The recovery made by Davinia Douglass following the 7/7 bombings 5 years ago (featured here in the Mail) is a testament to both her tenacity and plastic surgery. The appalling revelation however comes in her story of not having had any psychological support from the NHS. The Consultant who treated her said:
‘We’re not magicians, but we do what we can to get the best possible outcome for patients. Some people’s burns heal better than others. But even people who have almost no scarring at all can be very traumatised by the incident that cause the injury, and their families can be traumatised. The mental healing process can be incapacitating for some individuals, who withdraw from day-to-day society.’
Davinia is now campaigning for a dedicated psychologist to be attached to the burns unit at the hospital. Plato was on the same track when he said, “The greatest mistake in the treatment of diseases is that there are physicians for the body and physicians for the soul, although the two cannot be separated”. Davinia was lucky – not just because she survived and was healed – but because she had the strength of character to overcome the trauma. As the Consultant intimated, it could have been a very different story both physically and mentally, but not to provide mental health services at all after such an experience is a huge mistake. We are a poorer society in every way when we fail to treat body and mind together.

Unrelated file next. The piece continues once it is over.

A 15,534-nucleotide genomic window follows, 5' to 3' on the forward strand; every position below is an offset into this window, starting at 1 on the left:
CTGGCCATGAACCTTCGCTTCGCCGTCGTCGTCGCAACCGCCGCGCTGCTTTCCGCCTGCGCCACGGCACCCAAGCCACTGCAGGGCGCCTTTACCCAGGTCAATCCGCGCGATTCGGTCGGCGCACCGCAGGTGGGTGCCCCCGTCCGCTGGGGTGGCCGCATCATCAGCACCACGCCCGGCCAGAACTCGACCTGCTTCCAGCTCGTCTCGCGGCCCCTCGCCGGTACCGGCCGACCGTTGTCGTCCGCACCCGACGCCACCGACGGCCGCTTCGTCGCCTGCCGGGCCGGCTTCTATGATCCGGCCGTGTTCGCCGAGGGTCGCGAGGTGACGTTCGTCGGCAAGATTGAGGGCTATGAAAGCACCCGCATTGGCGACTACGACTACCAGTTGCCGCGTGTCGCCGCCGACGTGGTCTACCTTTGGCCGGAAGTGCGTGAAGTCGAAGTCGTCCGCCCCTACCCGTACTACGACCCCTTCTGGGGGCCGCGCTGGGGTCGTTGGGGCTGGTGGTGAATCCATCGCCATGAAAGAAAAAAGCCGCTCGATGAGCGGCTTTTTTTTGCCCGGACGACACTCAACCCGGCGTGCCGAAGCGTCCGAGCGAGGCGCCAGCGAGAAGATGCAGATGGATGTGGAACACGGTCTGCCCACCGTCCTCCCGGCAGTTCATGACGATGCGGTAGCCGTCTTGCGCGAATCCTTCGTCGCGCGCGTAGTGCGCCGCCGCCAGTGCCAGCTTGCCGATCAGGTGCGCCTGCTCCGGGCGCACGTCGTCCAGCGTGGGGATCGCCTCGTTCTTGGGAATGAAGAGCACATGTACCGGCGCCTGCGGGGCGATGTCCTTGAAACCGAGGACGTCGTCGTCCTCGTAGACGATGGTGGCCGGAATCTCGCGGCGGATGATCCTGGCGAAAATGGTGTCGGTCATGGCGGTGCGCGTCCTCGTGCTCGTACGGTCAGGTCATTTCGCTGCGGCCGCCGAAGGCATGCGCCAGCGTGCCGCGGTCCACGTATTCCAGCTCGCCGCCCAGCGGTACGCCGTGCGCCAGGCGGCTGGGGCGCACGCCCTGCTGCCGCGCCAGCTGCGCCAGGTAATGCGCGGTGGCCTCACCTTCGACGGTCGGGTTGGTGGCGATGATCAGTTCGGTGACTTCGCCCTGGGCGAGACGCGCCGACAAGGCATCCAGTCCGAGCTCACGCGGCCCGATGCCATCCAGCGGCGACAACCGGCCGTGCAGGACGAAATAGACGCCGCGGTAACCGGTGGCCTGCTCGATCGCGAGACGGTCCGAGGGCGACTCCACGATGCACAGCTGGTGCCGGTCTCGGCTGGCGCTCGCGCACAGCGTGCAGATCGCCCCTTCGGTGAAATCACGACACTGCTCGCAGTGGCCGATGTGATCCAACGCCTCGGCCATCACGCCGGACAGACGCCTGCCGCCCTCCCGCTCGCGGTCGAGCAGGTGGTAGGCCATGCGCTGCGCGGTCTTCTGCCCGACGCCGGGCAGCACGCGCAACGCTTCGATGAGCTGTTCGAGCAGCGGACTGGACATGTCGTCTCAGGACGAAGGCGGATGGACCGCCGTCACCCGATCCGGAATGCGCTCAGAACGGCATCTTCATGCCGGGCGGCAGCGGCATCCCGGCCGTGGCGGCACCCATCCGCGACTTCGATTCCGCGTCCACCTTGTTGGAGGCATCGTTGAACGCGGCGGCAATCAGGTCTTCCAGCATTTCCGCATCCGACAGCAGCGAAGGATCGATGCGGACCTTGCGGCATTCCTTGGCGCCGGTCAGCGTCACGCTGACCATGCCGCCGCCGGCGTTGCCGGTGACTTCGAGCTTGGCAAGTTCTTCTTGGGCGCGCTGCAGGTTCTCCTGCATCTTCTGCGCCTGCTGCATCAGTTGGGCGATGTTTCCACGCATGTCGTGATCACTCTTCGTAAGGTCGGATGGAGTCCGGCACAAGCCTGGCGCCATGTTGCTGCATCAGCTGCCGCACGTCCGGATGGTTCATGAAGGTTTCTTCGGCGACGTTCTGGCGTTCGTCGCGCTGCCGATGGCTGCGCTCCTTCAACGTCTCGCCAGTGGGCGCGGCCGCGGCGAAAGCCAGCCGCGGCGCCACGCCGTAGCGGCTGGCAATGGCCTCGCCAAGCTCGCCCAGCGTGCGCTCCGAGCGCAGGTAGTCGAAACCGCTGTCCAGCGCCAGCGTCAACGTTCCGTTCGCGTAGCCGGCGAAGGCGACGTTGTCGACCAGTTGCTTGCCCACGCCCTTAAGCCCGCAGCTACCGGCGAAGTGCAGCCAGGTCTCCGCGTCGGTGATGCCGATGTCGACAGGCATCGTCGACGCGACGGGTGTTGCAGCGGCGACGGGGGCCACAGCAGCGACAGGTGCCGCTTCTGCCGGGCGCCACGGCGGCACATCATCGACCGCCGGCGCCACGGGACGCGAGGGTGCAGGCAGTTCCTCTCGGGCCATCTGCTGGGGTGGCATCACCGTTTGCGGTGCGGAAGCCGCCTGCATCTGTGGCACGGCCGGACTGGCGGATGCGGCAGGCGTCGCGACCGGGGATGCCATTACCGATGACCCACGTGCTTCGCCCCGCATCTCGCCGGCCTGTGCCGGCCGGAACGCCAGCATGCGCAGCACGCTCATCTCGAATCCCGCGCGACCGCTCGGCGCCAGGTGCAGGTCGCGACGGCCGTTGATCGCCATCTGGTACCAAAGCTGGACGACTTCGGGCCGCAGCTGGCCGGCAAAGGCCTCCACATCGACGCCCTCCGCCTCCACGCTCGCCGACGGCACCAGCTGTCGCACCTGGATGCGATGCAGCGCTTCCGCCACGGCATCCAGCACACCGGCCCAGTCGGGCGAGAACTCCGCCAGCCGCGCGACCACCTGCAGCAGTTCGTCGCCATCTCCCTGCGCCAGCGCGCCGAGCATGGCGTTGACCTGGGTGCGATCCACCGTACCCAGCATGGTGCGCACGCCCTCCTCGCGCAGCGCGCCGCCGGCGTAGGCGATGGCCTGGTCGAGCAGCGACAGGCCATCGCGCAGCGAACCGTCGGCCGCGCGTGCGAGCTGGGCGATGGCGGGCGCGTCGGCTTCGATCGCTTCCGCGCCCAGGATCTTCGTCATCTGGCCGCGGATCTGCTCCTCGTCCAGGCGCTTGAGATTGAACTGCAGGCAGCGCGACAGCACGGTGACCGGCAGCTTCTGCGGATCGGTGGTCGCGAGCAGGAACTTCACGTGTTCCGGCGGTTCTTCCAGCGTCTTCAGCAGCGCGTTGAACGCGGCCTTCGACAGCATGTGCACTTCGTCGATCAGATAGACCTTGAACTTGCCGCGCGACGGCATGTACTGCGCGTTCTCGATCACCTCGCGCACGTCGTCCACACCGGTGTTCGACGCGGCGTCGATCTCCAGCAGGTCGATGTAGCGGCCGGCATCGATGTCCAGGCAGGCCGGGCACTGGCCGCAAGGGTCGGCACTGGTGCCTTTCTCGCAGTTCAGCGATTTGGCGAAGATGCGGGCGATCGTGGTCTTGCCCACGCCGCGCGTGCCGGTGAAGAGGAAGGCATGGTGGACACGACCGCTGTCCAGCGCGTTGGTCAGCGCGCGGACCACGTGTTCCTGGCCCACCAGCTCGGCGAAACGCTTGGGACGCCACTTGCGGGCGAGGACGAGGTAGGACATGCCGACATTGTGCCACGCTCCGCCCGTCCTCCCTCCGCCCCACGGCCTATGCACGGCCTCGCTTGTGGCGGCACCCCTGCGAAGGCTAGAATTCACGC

About Julia Manning
Julia is a social pioneer, writer and campaigner. She studied visual science at City University and became a member of the College of Optometrists in 1991, later specialising in visual impairment and diabetes. During her career in optometry, she lectured at City University, was a visiting clinician at the Royal Free Hospital and worked with Primary Care Trusts. She ran a domiciliary practice across south London and was a Director of the UK Institute of Optometry.
Julia formed 20/20Health in 2006. Becoming an expert in digital health solutions, she led on the NHS–USA Veterans’ Health Digital Health Exchange Programme and was co-founder of the Health Tech and You Awards with Axa PPP and the Design Museum. Her research interests are now in harnessing digital to improve personal health, and she is a PhD candidate in Human Computer Interaction (HCI) at UCL. She is also dedicated to creating a sustainable Whole School Wellbeing Community model for schools that builds relationships, discovers assets and develops life skills. She is a member of the Royal Society of Medicine’s Digital Health Council.
Julia has shared 2020health's research widely in the media (BBC News, ITV, Channel 5 News, BBC 1′s The Big Questions & Victoria Derbyshire, BBC Radio 4 Today, PM and Woman's Hour, LBC) and has taken part in debates and contributed to BBC’s Newsnight, Panorama, You and Yours and ITV’s The Week.
This entry was posted in mental health
and tagged 7/7
, plastic surgery
. Bookmark the permalink